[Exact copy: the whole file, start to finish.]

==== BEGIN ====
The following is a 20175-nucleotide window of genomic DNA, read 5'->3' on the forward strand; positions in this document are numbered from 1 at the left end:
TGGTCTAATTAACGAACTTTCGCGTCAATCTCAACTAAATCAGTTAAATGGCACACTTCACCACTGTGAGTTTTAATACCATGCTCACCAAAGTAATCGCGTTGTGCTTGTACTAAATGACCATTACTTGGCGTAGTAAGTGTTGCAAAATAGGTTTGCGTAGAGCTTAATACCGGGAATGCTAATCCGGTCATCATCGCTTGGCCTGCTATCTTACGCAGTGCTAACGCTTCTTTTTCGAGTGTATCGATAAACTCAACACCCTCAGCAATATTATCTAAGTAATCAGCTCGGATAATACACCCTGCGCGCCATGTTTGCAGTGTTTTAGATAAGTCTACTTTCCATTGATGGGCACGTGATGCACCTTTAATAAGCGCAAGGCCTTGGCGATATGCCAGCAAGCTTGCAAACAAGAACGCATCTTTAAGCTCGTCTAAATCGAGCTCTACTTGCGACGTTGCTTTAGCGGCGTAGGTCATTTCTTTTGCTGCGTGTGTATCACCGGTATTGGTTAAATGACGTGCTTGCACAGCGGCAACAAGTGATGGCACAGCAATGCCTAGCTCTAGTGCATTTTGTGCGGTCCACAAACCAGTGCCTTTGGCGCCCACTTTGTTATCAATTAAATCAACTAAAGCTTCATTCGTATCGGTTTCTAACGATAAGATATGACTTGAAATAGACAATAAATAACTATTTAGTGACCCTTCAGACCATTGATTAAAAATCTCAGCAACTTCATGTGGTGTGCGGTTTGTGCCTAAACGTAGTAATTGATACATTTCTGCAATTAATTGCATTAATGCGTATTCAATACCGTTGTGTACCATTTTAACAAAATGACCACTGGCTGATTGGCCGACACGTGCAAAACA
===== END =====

The following is a 20175-nucleotide window of genomic DNA, read 5'->3' on the forward strand; positions in this document are numbered from 1 at the left end:
TGGTCTAATTAACGAACTTTCGCGTCAATCTCAACTAAATCAGTTAAATGGCACACTTCACCACTGTGAGTTTTAATACCATGCTCACCAAAGTAATCGCGTTGTGCTTGTACTAAATGACCATTACTTGGCGTAGTAAGTGTTGCAAAATAGGTTTGCGTAGAGCTTAATACCGGGAATGCTAATCCGGTCATCATCGCTTGGCCTGCTATCTTACGCAGTGCTAACGCTTCTTTTTCGAGTGTATCGATAAACTCAACACCCTCAGCAATATTATCTAAGTAATCAGCTCGGATAATACACCCTGCGCGCCATGTTTGCAGTGTTTTAGATAAGTCTACTTTCCATTGATGGGCACGTGATGCACCTTTAATAAGCGCAAGGCCTTGGCGATATGCCAGCAAGCTTGCAAACAAGAACGCATCTTTAAGCTCGTCTAAATCGAGCTCTACTTGCGACGTTGCTTTAGCGGCGTAGGTCATTTCTTTTGCTGCGTGTGTATCACCGGTATTGGTTAAATGACGTGCTTGCACAGCGGCAACAAGTGATGGCACAGCAATGCCTAGCTCTAGTGCATTTTGTGCGGTCCACAAACCAGTGCCTTTGGCGCCCACTTTGTTATCAATTAAATCAACTAAAGCTTCATTCGTATCGGTTTCTAACGATAAGATATGACTTGAAATAGACAATAAATAACTATTTAGTGACCCTTCAGACCATTGATTAAAAATCTCAGCAACTTCATGTGGTGTGCGGTTTGTGCCTAAACGTAGTAATTGATACATTTCTGCAATTAATTGCATTAATGCGTATTCAATACCGTTGTGTACCATTTTAACAAAATGACCACTGGCTGATTGGCCGACACGTGCAAAACA